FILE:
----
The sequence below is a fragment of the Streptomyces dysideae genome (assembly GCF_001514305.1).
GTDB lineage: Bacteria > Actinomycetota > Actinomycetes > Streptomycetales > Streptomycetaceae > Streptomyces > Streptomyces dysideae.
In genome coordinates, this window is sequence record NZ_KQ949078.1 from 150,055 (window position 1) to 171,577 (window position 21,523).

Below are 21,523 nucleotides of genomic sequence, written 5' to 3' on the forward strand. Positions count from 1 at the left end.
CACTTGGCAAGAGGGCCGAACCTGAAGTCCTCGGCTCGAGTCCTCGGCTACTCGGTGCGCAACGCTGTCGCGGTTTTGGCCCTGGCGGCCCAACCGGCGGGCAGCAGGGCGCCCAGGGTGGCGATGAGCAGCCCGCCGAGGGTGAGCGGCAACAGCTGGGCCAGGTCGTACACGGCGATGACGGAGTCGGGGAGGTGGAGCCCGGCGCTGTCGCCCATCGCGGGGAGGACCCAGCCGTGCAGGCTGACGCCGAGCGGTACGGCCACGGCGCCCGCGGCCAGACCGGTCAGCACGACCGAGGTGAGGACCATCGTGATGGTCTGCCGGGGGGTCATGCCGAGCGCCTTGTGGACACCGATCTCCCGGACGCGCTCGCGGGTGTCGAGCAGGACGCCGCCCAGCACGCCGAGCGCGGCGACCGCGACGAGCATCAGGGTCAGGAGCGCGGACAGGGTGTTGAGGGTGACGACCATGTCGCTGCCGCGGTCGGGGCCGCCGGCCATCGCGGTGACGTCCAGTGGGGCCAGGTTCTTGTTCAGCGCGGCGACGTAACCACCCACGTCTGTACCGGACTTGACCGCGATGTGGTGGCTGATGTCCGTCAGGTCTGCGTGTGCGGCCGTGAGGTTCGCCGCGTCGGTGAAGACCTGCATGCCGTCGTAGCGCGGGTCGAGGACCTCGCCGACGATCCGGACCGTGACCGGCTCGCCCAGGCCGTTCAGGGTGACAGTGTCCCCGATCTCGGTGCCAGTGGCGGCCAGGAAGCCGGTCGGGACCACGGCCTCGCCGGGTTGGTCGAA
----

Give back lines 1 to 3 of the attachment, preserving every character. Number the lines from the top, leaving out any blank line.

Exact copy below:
The sequence below is a fragment of the Streptomyces dysideae genome (assembly GCF_001514305.1).
GTDB lineage: Bacteria > Actinomycetota > Actinomycetes > Streptomycetales > Streptomycetaceae > Streptomyces > Streptomyces dysideae.
In genome coordinates, this window is sequence record NZ_KQ949078.1 from 150,055 (window position 1) to 171,577 (window position 21,523).